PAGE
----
ILNews

Lucas: Send us your 2014 Leadership in Law award nominations

Kelly Lucas
July 31, 2013
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EidtPerspLucas-sigRegardless of our career paths, we’ve all experienced a moment when we’ve watched a peer in action – doing his or her job and doing it very well – and the realization came that this person truly is a role model for our respective professions. Whether the admiration you feel is the result of a big win in court and is splashed across newspapers and TV screens, or the quiet day-to-day way the person works with clients and mentors young lawyers, the Indiana Lawyer would like to recognize the work ethic and dedication that makes certain lawyers stand out.

Nominations are now being accepted for the 2014 Leadership in Law awards. Each year, IL recognizes and honors members of the legal profession who have demonstrated commitment and skill in the practice of law.

Because success is achieved in stages, our Distinguished Barrister and Up and Coming Lawyer awards are categorized by years of practice. This year, we’ve altered the categories slightly. After talking with Indiana attorneys and bar association leaders, IL determined that the revised “years of service” criteria more accurately reflect the awards and the way today’s lawyers work.

The 2014 Up and Coming Lawyer Award takes notice of young attorneys who have been practicing 10 years or less. While their careers are still developing, these are professionals whose work has made their peers, law firm partners or even legal adversaries take notice of their dedication, talent and skills. Successful nominations in past years have showcased work ethic, involvement in professional organizations, unique approaches to problem-solving, or community involvement.

The 2014 Distinguished Barrister Award honors lawyers who have practiced law 20 years or more. As the name implies, these are lawyers whose work the community respects and who young lawyers aspire to emulate. Again, the reason for nominating a person can vary – the person is a skilled legal strategist, she is a dedicated mentor to young lawyers, he is a leader in civic or bar association efforts, or the attorney’s storied career in government or social service shows society the best of what the profession offers.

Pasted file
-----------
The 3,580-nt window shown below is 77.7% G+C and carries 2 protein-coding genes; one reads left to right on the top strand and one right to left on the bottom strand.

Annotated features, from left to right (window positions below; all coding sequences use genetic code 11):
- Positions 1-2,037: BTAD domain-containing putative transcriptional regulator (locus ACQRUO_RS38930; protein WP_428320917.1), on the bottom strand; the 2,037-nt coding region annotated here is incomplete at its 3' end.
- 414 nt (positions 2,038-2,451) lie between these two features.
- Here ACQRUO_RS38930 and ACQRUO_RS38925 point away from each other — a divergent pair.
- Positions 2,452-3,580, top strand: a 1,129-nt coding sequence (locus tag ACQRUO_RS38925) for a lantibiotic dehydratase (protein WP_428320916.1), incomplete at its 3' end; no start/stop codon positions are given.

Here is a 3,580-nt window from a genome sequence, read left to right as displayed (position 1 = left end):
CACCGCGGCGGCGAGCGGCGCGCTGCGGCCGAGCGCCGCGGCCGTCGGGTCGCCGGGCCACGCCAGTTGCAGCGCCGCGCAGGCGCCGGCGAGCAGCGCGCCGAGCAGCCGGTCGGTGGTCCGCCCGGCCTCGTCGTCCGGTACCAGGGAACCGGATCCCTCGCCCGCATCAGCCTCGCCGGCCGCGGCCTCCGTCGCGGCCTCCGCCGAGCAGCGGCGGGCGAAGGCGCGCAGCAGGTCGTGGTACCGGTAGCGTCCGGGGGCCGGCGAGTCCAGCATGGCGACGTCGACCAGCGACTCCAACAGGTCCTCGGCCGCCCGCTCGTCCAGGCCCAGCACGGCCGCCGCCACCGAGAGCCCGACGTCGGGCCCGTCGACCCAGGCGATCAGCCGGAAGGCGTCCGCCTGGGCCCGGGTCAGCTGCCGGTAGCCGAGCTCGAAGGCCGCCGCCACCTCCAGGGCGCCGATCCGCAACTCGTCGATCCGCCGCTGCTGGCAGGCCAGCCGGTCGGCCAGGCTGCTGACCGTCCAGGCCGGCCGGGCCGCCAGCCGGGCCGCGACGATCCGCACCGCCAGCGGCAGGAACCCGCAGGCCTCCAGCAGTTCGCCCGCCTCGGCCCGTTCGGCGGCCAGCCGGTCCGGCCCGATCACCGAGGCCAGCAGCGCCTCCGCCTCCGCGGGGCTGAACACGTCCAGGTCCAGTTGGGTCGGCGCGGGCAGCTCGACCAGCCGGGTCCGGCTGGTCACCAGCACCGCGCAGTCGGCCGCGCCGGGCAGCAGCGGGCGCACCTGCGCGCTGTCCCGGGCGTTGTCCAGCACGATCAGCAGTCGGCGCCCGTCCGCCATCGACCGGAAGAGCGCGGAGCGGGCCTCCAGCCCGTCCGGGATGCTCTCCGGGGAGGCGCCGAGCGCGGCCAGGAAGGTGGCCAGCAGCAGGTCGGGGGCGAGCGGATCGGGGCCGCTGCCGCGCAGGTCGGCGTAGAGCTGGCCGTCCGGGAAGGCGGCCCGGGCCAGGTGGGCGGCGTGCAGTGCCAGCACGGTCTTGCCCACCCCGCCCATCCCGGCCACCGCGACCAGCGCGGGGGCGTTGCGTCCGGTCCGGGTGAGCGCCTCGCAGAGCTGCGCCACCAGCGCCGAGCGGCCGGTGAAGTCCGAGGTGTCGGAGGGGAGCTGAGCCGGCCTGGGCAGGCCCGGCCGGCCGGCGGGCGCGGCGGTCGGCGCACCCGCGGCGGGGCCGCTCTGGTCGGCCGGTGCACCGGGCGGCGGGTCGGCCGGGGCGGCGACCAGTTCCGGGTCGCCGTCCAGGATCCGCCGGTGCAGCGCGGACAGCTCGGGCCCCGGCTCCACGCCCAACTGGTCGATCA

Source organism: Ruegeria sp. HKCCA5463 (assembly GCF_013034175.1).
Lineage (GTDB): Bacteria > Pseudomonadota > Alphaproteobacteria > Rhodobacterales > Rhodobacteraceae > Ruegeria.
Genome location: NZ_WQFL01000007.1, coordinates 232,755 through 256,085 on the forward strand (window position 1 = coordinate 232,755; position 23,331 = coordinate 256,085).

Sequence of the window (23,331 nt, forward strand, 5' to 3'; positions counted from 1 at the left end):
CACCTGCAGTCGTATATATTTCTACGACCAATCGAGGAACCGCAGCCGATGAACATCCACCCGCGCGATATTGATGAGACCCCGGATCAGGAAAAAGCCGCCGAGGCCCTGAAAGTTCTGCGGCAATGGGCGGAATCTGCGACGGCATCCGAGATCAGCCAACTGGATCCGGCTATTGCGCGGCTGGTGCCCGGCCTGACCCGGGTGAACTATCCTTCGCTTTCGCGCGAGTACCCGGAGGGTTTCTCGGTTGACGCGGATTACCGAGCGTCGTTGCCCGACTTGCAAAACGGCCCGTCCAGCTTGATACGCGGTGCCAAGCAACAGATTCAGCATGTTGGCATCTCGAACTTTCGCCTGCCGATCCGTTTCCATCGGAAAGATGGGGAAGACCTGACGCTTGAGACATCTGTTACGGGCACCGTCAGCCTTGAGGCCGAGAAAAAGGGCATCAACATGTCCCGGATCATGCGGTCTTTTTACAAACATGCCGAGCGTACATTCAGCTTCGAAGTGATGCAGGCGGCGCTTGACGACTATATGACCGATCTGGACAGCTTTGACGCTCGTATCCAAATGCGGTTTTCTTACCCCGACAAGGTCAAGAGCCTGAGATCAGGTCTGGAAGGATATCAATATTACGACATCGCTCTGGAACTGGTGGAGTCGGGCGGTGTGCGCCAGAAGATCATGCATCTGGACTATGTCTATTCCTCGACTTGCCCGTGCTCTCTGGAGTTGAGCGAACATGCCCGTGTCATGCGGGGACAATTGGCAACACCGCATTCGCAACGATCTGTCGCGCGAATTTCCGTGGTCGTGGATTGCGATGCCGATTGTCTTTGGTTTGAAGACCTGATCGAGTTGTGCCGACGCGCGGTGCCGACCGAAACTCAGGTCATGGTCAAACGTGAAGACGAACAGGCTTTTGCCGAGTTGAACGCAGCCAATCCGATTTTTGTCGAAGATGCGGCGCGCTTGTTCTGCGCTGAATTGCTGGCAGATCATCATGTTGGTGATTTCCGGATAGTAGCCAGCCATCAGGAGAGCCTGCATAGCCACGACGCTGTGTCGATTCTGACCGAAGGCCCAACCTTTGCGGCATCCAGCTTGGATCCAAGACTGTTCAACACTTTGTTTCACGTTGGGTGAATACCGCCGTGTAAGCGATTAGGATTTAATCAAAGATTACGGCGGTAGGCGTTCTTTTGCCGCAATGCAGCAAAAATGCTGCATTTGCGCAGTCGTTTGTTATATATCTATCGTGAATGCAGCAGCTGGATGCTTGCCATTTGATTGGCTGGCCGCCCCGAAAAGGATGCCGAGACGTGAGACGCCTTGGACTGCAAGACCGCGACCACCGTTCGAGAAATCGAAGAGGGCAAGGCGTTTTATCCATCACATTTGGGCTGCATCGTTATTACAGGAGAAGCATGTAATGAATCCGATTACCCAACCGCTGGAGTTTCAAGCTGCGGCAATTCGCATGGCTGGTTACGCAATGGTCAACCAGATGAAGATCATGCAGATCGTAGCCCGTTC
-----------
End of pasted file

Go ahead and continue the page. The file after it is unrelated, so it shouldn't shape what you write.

I encourage you to nominate an up-and-coming lawyer or distinguished barrister who you believe is deserving of this recognition. More information about the Leadership in Law nomination criteria and submission process, online and print forms, and a list of past winners can be found at www.theindianalawyer.com/nominations.

You will be asked to complete a nomination form that includes providing a narrative explaining why you believe this lawyer deserves to be recognized. The nominee’s résumé and letters from others in the legal community supporting your nomination are welcomed. This, as well as any other anecdotal information you wish to share, assists the awards committee in its decision making.

The deadline for submitting nominations for our next group of Leadership in Law honorees is Jan. 22, 2014. If you have questions or would like additional information, please contact me at 317-472-5233 or klucas@ibj.com. The Indiana Lawyer looks forward to honoring another group of up-and-coming lawyers and distinguished barristers in 2014!•

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  1. KUDOS to the Indiana Supreme Court for realizing that some bureacracies need to go to the stake. Recall what RWR said: "No government ever voluntarily reduces itself in size. Government programs, once launched, never disappear. Actually, a government bureau is the nearest thing to eternal life we'll ever see on this earth!" NOW ... what next to this rare and inspiring chopping block? Well, the Commission on Gender and Race (but not religion!?!) is way overdue. And some other Board's could be cut with a positive for State and the reputation of the Indiana judiciary.

  2. During a visit where an informant with police wears audio and video, does the video necessary have to show hand to hand transaction of money and narcotics?

  3. I will agree with that as soon as law schools stop lying to prospective students about salaries and employment opportunities in the legal profession. There is no defense to the fraudulent numbers first year salaries they post to mislead people into going to law school.

  4. The sad thing is that no fish were thrown overboard The "greenhorn" who had never fished before those 5 days was interrogated for over 4 hours by 5 officers until his statement was illicited, "I don't want to go to prison....." The truth is that these fish were measured frozen off shore and thawed on shore. The FWC (state) officer did not know fish shrink, so the only reason that these fish could be bigger was a swap. There is no difference between a 19 1/2 fish or 19 3/4 fish, short fish is short fish, the ticket was written. In addition the FWC officer testified at trial, he does not measure fish in accordance with federal law. There was a document prepared by the FWC expert that said yes, fish shrink and if these had been measured correctly they averaged over 20 inches (offshore frozen). This was a smoke and mirror prosecution.

  5. I love this, Dave! Many congrats to you! We've come a long way from studying for the bar together! :)

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